me, satire is a powerful tool and it's not sufficiently used; it's not
just for late-night jokes but really to promote fundamental change.
And it's inevitable that when you attempt to change the status quo,
you're going to make some people upset. That's the price of change."
music business is run by lawyers and accountants, and they don't really
care about the integrity of art."
can make nicely crafted things, whether they're poems, sculptures, paintings,
records, CDs, whatever. But they'll just be that -- nice. They won't
be unwieldy as personal expression often can be."
do a toilet bowl and a woman's vagina have in common? They both need
to be cleaned with Lysol."
a done deal. By the end of 2003, Saddam Hussein will either be out of
power or out of the realm of the living. So who's next in line for the
coveted position of dictator -- uh, leader -- of Iraq, home to the largest
supply of crude reserves on Earth? Here's the list of nominees."
a segment that seems designed to honor yet another one of rock and roll's
seminal yet fallen heroes, MTV just can't help talking about why it,
not Nirvana, mattered so much."
white people, it will be different. They will be advised to refer to
the U.S. Federal Standard 595B Color Chart (or the Ralph Lauren color
chip guide at Home Depot) to determine the range of colors permissible
in a potential spouse."
that's where some of the roots of this are: bizarre delusions in the
minds of people with too much time on their hands that somehow I deprived
them of being major label rock stars."
other words, Heavy Metal 2000 is a movie built, like Julie Strain,
to satisfy the pleasure of our friend dick. Its depth, as postmodernists
used to enjoy arguing, lies on the surface; that's where its signifiers
float and that's where the horny eyeballs land."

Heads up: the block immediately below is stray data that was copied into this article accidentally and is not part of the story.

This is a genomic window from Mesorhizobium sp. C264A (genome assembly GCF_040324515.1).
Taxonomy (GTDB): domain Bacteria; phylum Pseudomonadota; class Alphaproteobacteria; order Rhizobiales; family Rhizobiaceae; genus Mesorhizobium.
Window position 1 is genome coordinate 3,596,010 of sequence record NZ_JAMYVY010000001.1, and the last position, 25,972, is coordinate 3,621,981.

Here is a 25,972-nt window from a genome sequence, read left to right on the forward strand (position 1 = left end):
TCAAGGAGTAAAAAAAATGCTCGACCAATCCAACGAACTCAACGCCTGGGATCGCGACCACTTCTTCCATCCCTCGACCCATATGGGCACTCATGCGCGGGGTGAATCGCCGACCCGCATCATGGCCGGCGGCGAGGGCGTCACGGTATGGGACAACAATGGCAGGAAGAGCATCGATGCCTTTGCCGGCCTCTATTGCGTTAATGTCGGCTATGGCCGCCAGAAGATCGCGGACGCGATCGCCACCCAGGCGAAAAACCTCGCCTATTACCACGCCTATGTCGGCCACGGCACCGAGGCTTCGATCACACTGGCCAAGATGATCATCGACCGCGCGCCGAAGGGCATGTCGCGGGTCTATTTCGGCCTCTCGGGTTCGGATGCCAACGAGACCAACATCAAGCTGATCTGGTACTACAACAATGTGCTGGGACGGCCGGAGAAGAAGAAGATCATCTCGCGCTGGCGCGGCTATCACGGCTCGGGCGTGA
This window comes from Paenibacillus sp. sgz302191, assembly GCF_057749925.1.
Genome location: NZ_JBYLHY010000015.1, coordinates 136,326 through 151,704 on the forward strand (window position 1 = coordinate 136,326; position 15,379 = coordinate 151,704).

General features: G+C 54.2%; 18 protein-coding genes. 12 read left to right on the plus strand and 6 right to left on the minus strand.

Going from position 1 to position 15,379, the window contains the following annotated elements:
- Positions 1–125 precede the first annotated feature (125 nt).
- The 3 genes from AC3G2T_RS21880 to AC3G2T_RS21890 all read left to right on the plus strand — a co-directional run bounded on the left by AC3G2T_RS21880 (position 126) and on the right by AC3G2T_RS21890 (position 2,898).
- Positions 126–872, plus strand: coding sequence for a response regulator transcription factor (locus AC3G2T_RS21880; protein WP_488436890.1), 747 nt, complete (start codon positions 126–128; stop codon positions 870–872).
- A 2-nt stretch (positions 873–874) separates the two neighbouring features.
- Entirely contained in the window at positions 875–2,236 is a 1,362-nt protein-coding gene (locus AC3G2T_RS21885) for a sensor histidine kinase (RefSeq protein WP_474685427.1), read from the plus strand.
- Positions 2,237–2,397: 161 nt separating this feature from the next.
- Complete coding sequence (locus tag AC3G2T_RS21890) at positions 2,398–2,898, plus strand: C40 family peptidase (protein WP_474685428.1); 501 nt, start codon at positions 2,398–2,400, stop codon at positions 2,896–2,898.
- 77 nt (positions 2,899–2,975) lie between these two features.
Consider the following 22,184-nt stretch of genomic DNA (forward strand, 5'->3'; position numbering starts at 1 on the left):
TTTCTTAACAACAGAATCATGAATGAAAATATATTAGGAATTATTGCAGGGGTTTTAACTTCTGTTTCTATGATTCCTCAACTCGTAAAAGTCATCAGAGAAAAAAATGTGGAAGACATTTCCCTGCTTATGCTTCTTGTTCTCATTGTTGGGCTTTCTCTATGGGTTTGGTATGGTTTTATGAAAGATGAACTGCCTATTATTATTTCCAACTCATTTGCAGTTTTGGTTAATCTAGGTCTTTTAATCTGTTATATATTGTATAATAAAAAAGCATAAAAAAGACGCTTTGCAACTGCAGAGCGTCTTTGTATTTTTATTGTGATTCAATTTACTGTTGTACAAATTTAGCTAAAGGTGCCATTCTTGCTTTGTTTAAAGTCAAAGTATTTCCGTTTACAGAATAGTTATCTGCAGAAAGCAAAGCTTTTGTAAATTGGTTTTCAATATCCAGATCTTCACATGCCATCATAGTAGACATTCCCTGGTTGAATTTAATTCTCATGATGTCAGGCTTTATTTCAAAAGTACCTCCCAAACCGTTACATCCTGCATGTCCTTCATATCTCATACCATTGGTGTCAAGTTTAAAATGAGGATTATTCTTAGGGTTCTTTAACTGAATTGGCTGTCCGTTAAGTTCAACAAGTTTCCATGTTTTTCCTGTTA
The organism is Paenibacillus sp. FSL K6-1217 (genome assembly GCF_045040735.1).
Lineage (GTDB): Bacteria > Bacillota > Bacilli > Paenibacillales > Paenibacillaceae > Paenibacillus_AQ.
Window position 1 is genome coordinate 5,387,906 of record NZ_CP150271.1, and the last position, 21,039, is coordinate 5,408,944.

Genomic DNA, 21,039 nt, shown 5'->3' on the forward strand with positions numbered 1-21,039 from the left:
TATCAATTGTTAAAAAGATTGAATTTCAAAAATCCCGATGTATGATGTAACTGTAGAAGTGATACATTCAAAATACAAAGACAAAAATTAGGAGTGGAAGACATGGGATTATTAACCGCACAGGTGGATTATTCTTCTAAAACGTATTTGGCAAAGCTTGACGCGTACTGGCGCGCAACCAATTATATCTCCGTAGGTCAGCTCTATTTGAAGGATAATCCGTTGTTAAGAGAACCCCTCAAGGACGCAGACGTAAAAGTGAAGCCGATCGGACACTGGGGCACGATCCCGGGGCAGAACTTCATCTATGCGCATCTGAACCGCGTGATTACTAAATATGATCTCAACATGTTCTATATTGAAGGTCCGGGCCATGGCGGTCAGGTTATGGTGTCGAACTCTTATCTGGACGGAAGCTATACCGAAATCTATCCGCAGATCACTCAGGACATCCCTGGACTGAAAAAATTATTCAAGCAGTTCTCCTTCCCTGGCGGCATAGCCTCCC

Lesson On The Concept of "Relatability": Bill Oakley and Josh Weinstein,
have a calling, and when it comes to the dynamic duo of Bill Oakley
and Josh Weinstein, there can be no doubt as to what it is: comedy.
Their partnership dates back to St. Albans High in D.C., where they
founded the Alban Antic, a humor magazine. From there they landed writing
stints at the infamous SPY Magazine (also the
satirical homeland for frequent Morphizm contributor, Tom McNichol)
and National Lampoon, before hitting the creative motherlode in 1992
as writers for that venerable comedic institution, The Simpsons. Their
tenure at the House of Homer included gigs as story editors, supervising
producers, as well as executive producers for the seventh and eighth
seasons, before they moved on to Matt Groening's red-headed brainchild,
Futurama, and then, of course, their own hilarious, clever, satirical
and kickass show, Mission Hill.
Airing on the
WB for one season before the fools cancelled it, the underrated satire's
thirteen episodes were wisely
resuscitated by Cartoon Network for their daring Adult Swim bloc.
To date, Oakley and Weinstein have another five episodes partially completed
and are hoping for a relatively modest investment from the network to
keep the ball rolling. Cartoon Network has so far held off on the creation
of further installments, but if you dig Mission Hill as much as Morphizm
does, send them an email.
whatever you do, check out this interview with two of the nicest guys
you'll probably ever meet. And remember to keep your eyes peeled. Like
I said, some people have a calling.
Sandra Fu: Would
you characterize your show as adult animation vs., say, cartoons?
Bill Oakley: I think that our show is the definitive adult animation.
It's not appropriate for kids and has the equivalent of a TV R rating,
even though it aired at 8PM when they first put it on the WB. They were
Josh Weinstein: It's also unlike The Simpsons, which has